Thousands of Detroiters will soon be eligible for expungement in April after legislation signed into law by Gov. Gretchen Whitmer in October 2020, and Mayor Mike Duggan is encouraging eligible Detroiters to apply now to give Detroiters the best chance for quick review and expungement.
Duggan hopes to process 1,000 applications in the first year after the new law kicks in.
Last October, the Michigan legislature approved a bill that significantly expanded the number of residents eligible to have criminal offenses expunged from their record. That bill, which takes effect April 11, received broad Republican and Democratic support and was quickly signed by Gov. Gretchen Whitmer, opening new doors of possibility to thousand of Detroit residents and Michiganders
Today, Mayor Mike Duggan, who advocated for the bill passage and attended the bill signing, thanked Whitmer and legislators on both sides of the aisle for their commitment to giving residents a chance to finally put behind them their past mistakes and start with a clean slate.
Among the primary changes in the new law are:
- Expungement no longer restricted applicants to one felony over a lifetime. In many cases, those with 2-3 felonies and a five-year clean record are now eligible.
- Expungement is no longer limited to only misdemeanors over a lifetime.
- Expungement is now available for the first time for traffic offenses (other than DWI and traffic accidents involving death)
Don’t wait. Apply today.
While the effective date of the new bill is not until April, Mayor Duggan today urged all eligible Detroiters to begin the application process at www.detroitmi.gov/projectcleanslate so they have everything in order when the court starts considering new expungement requests.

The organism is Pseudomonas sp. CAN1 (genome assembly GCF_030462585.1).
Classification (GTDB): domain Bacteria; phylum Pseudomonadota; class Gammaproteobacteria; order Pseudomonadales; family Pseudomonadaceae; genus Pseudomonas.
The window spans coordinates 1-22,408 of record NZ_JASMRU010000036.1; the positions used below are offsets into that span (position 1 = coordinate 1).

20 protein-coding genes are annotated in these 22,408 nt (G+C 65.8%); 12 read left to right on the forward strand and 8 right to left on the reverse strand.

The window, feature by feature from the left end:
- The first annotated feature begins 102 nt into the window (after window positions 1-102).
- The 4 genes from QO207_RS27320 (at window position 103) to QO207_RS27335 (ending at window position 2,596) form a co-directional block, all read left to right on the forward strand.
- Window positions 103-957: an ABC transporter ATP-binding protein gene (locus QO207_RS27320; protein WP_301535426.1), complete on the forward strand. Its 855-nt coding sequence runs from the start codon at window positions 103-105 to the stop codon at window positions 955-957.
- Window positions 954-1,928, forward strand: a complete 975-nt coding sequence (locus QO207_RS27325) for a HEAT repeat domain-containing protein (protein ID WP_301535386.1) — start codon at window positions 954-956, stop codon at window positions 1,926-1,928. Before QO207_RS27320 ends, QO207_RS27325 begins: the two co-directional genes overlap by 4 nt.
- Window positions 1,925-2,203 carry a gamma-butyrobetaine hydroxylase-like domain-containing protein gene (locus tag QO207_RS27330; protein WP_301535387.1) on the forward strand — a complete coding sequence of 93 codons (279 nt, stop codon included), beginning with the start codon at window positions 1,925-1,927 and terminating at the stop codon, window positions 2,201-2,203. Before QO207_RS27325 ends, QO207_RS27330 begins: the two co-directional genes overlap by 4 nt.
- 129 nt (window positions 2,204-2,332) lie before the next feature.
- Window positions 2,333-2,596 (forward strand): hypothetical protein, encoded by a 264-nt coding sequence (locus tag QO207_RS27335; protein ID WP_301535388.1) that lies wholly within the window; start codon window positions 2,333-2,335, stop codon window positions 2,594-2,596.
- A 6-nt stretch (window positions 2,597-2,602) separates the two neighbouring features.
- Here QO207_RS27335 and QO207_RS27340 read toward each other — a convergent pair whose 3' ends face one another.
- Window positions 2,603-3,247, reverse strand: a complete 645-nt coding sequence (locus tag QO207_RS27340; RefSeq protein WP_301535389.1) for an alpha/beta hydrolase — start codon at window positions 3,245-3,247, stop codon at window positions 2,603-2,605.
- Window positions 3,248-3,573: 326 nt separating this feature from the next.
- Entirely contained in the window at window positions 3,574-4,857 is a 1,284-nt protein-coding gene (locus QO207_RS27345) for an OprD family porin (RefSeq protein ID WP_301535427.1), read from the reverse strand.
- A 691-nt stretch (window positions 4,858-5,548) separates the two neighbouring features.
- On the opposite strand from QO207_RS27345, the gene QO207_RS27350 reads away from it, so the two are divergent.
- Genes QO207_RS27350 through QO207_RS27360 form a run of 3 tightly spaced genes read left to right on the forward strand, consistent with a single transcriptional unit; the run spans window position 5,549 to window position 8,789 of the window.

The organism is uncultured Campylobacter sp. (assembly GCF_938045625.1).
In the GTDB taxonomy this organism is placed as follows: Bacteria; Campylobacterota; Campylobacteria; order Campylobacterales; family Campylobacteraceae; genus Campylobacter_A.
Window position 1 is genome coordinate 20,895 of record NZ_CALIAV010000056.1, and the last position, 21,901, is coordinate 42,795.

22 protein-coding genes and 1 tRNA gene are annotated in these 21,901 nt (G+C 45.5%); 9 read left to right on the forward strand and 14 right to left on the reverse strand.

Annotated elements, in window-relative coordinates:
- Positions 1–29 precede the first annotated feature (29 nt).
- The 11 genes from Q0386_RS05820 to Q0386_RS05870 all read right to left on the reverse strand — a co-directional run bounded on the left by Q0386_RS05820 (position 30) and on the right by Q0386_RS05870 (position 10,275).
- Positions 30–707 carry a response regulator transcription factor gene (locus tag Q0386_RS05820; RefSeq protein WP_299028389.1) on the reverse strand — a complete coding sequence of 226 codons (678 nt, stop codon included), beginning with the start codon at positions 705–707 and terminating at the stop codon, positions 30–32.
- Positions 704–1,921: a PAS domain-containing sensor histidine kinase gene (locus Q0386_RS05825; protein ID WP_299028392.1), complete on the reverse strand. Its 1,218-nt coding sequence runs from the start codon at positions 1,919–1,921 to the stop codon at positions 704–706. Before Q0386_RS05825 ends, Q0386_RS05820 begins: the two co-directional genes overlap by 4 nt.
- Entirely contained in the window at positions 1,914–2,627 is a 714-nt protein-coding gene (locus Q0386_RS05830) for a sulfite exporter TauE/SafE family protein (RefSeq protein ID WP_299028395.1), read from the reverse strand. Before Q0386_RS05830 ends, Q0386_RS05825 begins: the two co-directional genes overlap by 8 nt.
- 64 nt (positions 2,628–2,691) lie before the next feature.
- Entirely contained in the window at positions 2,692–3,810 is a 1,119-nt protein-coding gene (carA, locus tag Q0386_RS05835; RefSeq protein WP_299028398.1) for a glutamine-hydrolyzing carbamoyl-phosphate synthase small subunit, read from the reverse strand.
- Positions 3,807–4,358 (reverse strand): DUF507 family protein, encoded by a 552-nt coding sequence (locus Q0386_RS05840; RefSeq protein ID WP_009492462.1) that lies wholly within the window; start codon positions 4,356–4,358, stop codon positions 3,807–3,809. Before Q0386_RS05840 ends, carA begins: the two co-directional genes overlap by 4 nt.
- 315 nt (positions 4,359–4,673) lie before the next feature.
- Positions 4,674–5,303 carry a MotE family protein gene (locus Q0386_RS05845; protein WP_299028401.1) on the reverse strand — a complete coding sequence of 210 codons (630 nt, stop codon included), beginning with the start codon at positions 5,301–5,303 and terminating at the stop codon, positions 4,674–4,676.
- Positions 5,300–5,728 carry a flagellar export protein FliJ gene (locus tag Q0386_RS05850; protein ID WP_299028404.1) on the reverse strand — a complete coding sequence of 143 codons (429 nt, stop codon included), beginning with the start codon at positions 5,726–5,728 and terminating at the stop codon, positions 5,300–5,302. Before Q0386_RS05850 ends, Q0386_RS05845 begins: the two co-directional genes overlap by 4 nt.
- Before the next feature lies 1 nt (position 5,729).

”Thousands of Detroiters have lived for too long with this obstacle to opportunity, and we don’t want them to have to wait a day longer than necessary to have that barrier removed,” said Duggan. ”If you start the process today, our team of lawyers will get right to work for you, so you can be ready to have your case heard as quickly as possible after April 11th and start again with a clean slate.”
Duggan was joined today by members of the City Council and the Detroit Police Department to kick-off an aggressive campaign to encourage Detroiters to apply for expungement now via Project Clean Slate (PCS) in advance of new legislation taking effect in April. Under expanded legislation, more than twice as many Detroiters are now eligible to have their records cleared starting April 11, when the new law takes effect.
Duggan said he hopes the city will be able to process 1,000 expungements in the first year after the law takes effect in April. Last year, PCS staff helped about 300 Detroiters clear their records.
Anyone interested in having their record expunged can follow this simple five-step process, which will take between six months to nine months:
- Visit detroitmi.gov/projectcleanslate to begin the registration process. Residents can also contact firstname.lastname@example.org, or call 313-237-3024 and leave a voicemail. All calls will be returned within five business days. PCS staff will review your eligibility.